Breaking

New Project to Address Link Between Terrorism, Arms and Crime

It is widely acknowledged that the connection between terrorism and organized crime, including illicit small arms and light weapons trafficking is a serious threat to international peace and security, an obstacle to sustainable development and a menace to the rule of law.
22 Feb 2020 11:29
Weapons enable terrorist groups to considerably increase their capabilities
Cheap and easily accessible small arms are increasingly becoming the weapon of choice for many terrorist groups, the UN counter-terrorism chief Vladimir Voronkov has said as nations unveiled a project to raise awareness of the nexus between terrorism, organized crime and illicit small arms trafficking.  

It is widely acknowledged that the connection between terrorism and organized crime, including illicit small arms and light weapons trafficking is a serious threat to international peace and security, an obstacle to sustainable development and a menace to the rule of law.

To illustrate the challenges, Voronkov, who is also Executive Director of the UN Counter-Terrorism Centre (UNCCT), revealed estimates indicating that the African continent alone has one hundred million uncontrolled small arms and light weapons concentrated in crises zones and security-challenged environments.  

“With an estimated population of 1.2 billion in Africa, this is an unfortunate and significant ratio of one to 12”, he lamented, and added that without a strong international response, terrorists and criminals would easily be able to move illicit weapons from one country or region to another. 

“Insufficient international response in countering the illicit trafficking of small arms and light weapons, the challenges that the Member States face to detect and seize them, as well as porous borders, allow terrorists and criminals to move illicit weapons from one country or region to another,” Voronkov said.  

The UNOCT chief illustrated this through the example that illicit weapons originating from Libya were finding their way into the Lake Chad Basin and the Sahel.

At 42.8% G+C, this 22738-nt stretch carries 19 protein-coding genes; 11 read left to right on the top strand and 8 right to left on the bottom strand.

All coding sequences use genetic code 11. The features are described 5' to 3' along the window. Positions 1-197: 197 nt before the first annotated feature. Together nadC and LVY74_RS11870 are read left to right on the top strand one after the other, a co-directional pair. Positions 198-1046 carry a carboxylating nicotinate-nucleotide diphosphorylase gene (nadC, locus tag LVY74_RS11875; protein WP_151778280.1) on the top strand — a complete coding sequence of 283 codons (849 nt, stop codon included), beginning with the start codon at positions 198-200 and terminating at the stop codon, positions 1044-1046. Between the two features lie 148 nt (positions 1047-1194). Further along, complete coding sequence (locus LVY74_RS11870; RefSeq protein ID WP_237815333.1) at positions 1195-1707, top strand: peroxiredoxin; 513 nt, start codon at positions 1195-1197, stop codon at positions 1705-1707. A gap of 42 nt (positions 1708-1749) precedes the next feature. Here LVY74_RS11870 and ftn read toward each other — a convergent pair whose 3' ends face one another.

He said that the new project funded by the Kingdom of Saudi Arabia and the Russian Federation will address the terrorism-arms crime nexus, by enhancing criminal justice responses to prevent and combat the illicit trafficking of Small Arms and Light Weapons and to disrupt the illicit supply of such arms to terrorist groups.

It will be co-implemented in 2020/2021 by the United Nations Counter-Terrorism Centre of the United Nations Office of Counter Terrorism, the United Nations Office on Drugs and Crime, through its Global Firearms Programme and in collaboration with the Counter-Terrorism Committee Executive Directorate, and the United Nations Office for Disarmament Affairs

In her video statement, UNODC Executive Director Ghada Fathi Waly affirmed her Office’s unique approach to addressing the complex interlinked challenges of terrorism, crime and corruption.  She singled out adequate legal frameworks, strengthening law enforcement and criminal justice capacity, improving data and addressing cooperation gaps, saying that it is essential to deal effectively with threats that no country can face alone.  

Meanwhile, Weixiong Chen, the Deputy Executive Director of the UN Counter-Terrorism Committee Executive Directorate pointed out that the new initiative is one of the important requirements of several relevant Security Council resolutions. 

Citing five resolutions, he noted that the Council has repeatedly stressed the importance to prevent terrorist access to weapons”. 

The launch also introduced the new project’s activities, including missions to assess regional situations, relevant legislation and response capacities to the threat posed by firearms trafficking, terrorism and related crimes.

Images 1